27-30. The entire dependence of this immense family on God is set forth. With Him, to kill or make alive is equally easy. To hide His face is to withdraw favor (Ps 13:1). By His spirit, or breath, or mere word, He gives life. It is His constant providence which repairs the wastes of time and disease. These all, both beasts and fishes,

wait upon thee, expect supplies only from thy providence; which is said of them figuratively, and with an allusion to the manner of tame beasts and fowls, which commonly look after and wait upon those persons who bring their food to them.

In due season; when it is necessary or convenient for them; by which expression he intimates the moderation of the beasts in their desires of food, and tacitly reproves the intemperance of men who feed themselves in season and out of season.

These wait all upon thee,.... Or "hope in thee" (s); not only the fishes of the sea, but the beasts of the field; for to them the psalmist returns, as Aben Ezra observes; to whom hope and expectation of their food and waiting for it at the hands of God, are ascribed; the allusion seems to be to tame creatures, who come at their certain times and wait on them that have been used to give them their food; and it may instruct us to wait on the Lord, as for our daily bread, so for our spiritual food, in prayer, and in public ordinances, where and from whom we may hope and expect to have it.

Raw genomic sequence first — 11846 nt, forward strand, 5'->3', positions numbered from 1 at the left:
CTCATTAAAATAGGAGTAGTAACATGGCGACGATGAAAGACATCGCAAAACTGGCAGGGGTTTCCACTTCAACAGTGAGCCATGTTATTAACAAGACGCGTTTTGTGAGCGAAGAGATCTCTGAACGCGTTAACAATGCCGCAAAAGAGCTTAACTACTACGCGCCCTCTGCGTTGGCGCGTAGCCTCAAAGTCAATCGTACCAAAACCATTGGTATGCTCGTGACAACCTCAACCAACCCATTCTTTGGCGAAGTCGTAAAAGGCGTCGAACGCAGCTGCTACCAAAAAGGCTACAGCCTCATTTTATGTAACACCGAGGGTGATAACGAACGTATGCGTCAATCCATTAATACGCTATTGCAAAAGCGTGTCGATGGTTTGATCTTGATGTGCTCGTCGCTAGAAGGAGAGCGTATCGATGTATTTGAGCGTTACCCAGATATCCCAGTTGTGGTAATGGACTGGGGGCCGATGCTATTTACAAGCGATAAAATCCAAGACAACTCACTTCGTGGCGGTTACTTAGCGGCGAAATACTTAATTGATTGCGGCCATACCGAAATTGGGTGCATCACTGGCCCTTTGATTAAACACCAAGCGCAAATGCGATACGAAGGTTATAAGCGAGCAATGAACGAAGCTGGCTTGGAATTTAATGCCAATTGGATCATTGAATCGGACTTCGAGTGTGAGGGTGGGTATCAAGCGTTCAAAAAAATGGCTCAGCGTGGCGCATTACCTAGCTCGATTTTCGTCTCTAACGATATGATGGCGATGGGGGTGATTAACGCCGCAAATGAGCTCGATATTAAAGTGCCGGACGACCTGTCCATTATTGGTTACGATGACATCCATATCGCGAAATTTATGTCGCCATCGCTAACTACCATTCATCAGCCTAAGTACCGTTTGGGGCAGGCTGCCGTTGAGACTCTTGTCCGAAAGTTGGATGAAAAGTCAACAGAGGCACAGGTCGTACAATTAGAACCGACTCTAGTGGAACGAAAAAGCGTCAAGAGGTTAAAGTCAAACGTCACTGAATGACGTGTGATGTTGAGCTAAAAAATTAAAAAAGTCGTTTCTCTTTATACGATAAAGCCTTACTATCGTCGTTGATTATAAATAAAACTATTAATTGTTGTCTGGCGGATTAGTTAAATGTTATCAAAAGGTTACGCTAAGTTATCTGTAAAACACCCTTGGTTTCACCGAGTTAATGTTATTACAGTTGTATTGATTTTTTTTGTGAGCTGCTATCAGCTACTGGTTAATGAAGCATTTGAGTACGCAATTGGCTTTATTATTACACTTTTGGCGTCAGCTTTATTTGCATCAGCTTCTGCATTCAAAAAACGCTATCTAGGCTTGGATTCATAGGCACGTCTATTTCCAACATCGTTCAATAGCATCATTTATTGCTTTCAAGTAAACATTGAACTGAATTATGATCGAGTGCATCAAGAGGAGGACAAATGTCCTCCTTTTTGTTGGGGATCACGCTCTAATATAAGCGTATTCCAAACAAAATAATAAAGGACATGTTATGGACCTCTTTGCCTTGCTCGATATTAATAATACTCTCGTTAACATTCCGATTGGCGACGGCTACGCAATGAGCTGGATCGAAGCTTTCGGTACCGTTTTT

That thou mayest give them their meat in due season; or "in his time" (t); everyone in its own time, which is natural to them, and they have been used to; at which time the Lord gives it to them and they take it; it would be well if men would do so likewise, eat and drink in proper and due time, Ecclesiastes 10:17. Christ speaks a word in season to weary souls; his ministers give to everyone their portion of meat in due season; and a word spoken in due season, how good and sweet is it? Isaiah 1:4.

(s) "sperant", Pagninus, Cocceius, Michaelis; "sperabunt", Montanus. (t) "in tempore suo", Pagninus, Montanus, Tigurine version, Junius & Tremellius, Piscator, &c.

{o} These wait all upon thee; that thou mayest give them their meat in due season.